The study of child development and educational practice as it pertains to young children from birth to eight years. The course includes a history of early childhood programs and a consideration of different program models. Students will engage in extensive observation at the Skidmore Early Childhood Center, as well as selected off-campus environments, to strengthen understanding of models of early education.
An exploration of how adolescents learn in light of adolescent development processes. The course will integrate theoretical and educational foundations as well as current research while examining the physical, social-emotional, and cognitive changes occurring in the period between childhood and adulthood. Students will gain an understanding of the developmental role played by contextual influences impacting the period of adolescence including the community, family, school, work, peers, culture, significant others, and biological imperatives. Special topics include identity, gender, autonomy, sexuality, moral development, and possible pathology. We will identify how these subtopics affect students as they progress through adolescence.
A survey of children’s literature. Students will be introduced to a variety of genres, authors, and illustrators with an emphasis on selection criteria for choosing multicultural and anti-bias children’s literature for the elementary classroom. Exploration of trends and political and social issues in children’s literature, including topics related to censorship, race, ethnicity, language, culture, immigration experiences, sexualities, dis/abilities, and social justice.
Exploration of theory and research in the field of emergent literacy. Core topics include language learning, concepts of print, and writing and spelling development. Students are introduced to asset-based and critical literacy through the lens of early childhood literacy curricula. Students research and analyze literacy curricula and instructional models that support development of emergent readers and writers. The laboratory component and course assignments allow students to link theory into practice by learning how to prepare a literate environment for emergent readers and writers.
Introductory exploration of selected topics in education. Such topics may differ from year to year and might include: “Technology and Education,” “The Image of the Child in Literature,” “The Art of Picture Book Illustration,” and “Comparative Studies in Education.” (This course may be repeated with a different topic).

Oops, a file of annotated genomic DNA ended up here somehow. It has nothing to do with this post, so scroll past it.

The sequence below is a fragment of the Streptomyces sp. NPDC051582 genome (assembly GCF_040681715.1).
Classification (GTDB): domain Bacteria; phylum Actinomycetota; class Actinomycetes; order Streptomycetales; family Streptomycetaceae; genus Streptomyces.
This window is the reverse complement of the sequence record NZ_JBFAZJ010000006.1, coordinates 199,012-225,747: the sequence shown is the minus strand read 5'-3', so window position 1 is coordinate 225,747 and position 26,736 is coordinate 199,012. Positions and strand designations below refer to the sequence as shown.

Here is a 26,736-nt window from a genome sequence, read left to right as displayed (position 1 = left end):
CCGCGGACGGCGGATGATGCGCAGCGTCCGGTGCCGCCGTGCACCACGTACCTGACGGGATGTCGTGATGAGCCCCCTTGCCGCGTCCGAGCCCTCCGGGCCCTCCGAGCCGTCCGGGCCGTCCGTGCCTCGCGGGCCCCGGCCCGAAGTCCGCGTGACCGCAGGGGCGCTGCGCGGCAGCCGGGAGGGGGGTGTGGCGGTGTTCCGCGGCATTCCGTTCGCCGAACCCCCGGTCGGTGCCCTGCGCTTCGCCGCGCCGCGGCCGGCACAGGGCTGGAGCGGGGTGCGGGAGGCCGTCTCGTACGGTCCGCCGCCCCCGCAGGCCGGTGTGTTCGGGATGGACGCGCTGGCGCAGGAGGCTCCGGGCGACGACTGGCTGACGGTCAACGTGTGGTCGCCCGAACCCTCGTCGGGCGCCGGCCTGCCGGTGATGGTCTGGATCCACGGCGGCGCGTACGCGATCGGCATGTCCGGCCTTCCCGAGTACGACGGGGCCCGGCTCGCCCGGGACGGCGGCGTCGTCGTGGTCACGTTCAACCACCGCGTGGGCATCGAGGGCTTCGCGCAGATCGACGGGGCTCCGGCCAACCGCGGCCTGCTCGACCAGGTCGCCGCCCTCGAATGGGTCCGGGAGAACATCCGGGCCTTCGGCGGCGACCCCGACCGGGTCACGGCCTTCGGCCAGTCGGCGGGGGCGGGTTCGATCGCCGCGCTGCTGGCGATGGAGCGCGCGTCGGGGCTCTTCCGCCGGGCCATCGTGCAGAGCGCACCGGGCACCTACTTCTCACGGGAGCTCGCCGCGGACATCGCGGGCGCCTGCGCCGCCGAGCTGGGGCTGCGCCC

Internship opportunity for students whose curricular foundations and cocurricular experiences have prepared them for professional work related to the major field. With faculty sponsorship and departmental approval, students may extend their educational experience into specialized educational programs such as preschool, gifted and talented, special needs students, or educational administration.
The study of educational assessment procedures and instruments and their interpretation and application in preparing educational environments for children who are disabled and nondisabled. Students will develop comprehensive evaluation plans, design criterion referenced tests and observational systems, and assess individual children.
The application of developmental curricula to learning settings for young children. Students will participate two half-days each week in a classroom setting within the Skidmore Early Childhood Center or in an early-childhood program within the community at the N-3 level. The course will focus on planning strategies, teaching styles and techniques, management, relevant legislation, issues and trends in the fields of education, as well as observation and assessment.
An introduction to the politics of education; students will study the past and current state of schooling in the U.S. through the lenses of policy, politics, and law. National, state and local education policy formulations and implementation will be explored through a focus on particular topics, which may include desegregation, high stakes testing, early childhood education, and school choice.
Prepares students to make informed decisions related to curriculum and instruction in elementary education. Topics include lesson planning, choosing resources to support student learning, applying various instructional strategies including the use of technology, using assessment data to strengthen the teaching and learning process, and learning to use self-evaluation and reflection. The social studies curriculum will be the focus for modeling integrated teaching.